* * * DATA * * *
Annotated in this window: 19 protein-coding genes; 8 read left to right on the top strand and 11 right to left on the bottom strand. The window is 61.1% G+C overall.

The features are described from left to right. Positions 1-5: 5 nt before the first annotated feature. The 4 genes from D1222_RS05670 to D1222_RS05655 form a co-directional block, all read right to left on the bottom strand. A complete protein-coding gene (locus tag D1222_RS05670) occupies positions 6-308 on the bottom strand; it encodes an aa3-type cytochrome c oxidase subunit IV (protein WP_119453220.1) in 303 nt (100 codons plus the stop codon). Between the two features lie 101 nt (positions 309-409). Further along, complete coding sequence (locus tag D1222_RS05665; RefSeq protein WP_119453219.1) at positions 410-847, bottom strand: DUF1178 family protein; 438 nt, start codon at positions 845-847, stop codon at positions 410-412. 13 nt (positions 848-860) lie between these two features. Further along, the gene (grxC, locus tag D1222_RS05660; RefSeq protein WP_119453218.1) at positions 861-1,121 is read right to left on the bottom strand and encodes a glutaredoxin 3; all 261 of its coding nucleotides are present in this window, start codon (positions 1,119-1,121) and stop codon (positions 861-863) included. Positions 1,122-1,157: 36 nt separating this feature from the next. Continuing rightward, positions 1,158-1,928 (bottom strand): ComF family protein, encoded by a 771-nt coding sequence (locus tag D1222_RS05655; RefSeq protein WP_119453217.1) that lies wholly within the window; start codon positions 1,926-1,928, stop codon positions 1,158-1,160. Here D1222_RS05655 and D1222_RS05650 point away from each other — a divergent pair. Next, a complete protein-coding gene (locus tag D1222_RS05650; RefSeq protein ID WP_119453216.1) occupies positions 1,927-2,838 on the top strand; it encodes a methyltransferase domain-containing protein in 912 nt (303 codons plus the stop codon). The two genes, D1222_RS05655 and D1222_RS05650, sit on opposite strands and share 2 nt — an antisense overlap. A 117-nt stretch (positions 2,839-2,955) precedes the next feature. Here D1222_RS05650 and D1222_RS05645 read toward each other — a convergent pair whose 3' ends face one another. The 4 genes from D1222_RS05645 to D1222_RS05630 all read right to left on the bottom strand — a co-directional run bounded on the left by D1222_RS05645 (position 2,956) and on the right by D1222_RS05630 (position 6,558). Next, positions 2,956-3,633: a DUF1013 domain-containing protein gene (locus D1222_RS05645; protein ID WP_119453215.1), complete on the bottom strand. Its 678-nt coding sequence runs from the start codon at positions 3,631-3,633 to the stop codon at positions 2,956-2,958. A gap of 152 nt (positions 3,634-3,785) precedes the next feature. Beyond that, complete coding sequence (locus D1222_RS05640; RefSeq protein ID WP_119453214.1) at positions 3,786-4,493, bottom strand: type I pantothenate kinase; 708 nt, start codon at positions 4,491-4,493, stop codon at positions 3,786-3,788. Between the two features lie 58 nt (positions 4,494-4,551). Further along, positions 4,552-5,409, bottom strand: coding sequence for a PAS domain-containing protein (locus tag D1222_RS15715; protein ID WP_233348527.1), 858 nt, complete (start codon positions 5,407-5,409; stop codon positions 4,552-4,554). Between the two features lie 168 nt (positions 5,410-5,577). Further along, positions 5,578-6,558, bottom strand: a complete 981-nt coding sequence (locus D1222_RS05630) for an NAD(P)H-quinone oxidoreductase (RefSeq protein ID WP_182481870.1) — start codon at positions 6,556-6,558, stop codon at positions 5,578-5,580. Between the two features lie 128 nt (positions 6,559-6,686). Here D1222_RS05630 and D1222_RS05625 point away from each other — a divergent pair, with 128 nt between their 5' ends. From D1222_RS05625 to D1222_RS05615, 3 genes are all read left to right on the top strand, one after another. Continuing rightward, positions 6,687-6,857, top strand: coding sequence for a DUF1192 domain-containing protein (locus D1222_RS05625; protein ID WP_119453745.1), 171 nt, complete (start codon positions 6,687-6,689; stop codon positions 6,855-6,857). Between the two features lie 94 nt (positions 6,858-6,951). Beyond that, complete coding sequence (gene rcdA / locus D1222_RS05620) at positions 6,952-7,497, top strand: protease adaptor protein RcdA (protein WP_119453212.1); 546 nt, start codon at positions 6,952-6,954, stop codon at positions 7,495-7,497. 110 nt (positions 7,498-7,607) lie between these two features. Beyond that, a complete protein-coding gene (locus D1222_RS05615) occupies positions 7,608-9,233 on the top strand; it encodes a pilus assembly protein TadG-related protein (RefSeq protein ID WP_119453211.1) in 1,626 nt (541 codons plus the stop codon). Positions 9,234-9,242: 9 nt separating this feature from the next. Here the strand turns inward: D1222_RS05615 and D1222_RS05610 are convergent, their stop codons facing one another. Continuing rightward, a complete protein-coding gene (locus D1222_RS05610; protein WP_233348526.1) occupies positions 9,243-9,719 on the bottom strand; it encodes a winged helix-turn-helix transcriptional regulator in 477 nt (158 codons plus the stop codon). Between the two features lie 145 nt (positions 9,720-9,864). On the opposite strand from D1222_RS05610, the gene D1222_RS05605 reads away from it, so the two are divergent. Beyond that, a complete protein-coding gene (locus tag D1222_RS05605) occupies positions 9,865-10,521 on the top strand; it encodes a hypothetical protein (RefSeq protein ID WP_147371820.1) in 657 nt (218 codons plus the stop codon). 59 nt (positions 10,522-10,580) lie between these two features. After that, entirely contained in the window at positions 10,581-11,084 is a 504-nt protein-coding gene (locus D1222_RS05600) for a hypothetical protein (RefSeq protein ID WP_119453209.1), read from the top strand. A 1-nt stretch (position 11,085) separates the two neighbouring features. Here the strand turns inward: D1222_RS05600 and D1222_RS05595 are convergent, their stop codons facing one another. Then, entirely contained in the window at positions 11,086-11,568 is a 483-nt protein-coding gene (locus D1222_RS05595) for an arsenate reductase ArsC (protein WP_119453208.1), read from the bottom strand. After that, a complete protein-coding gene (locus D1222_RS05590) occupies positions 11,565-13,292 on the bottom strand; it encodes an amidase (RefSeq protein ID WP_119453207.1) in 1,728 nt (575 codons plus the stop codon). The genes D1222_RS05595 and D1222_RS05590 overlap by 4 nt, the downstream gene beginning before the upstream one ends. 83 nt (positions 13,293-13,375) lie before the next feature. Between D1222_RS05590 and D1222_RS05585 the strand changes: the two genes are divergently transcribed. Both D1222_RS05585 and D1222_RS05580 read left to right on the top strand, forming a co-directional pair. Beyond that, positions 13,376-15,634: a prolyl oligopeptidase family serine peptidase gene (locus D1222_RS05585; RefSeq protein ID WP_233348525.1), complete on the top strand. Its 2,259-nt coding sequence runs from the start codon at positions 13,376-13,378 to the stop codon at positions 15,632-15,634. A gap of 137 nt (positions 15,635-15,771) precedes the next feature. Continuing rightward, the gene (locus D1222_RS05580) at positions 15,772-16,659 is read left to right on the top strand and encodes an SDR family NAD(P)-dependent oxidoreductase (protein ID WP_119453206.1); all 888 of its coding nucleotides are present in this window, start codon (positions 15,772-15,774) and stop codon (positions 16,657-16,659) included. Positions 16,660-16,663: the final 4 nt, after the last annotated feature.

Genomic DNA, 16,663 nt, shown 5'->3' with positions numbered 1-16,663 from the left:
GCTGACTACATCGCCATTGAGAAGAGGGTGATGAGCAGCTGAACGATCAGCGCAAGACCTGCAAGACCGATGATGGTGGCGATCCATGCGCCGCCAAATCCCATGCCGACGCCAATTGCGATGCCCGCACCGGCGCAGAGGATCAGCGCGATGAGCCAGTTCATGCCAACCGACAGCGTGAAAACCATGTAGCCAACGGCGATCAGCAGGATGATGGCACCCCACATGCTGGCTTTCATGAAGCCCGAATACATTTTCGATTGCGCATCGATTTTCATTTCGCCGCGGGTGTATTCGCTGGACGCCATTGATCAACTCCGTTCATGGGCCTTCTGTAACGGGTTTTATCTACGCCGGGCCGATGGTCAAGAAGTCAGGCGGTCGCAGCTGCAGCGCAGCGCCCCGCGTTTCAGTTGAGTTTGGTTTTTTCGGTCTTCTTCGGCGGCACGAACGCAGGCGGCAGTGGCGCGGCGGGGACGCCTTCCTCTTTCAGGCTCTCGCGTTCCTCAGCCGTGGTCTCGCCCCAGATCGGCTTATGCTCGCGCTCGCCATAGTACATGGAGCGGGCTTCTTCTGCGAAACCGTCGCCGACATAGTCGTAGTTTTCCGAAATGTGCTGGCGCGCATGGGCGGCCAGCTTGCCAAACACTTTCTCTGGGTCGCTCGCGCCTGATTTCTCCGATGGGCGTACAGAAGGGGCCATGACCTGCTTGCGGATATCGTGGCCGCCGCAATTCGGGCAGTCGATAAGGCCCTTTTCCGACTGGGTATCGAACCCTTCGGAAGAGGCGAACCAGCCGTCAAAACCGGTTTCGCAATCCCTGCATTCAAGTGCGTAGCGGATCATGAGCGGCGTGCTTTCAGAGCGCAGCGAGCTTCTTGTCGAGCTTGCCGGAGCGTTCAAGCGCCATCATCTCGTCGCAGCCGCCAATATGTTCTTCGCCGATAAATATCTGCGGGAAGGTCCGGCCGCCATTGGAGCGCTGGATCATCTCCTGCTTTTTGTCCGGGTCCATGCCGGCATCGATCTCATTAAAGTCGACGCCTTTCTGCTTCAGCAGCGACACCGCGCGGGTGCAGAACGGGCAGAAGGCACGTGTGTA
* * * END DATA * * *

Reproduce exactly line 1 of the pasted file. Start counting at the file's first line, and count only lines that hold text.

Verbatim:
Annotated in this window: 19 protein-coding genes; 8 read left to right on the top strand and 11 right to left on the bottom strand. The window is 61.1% G+C overall.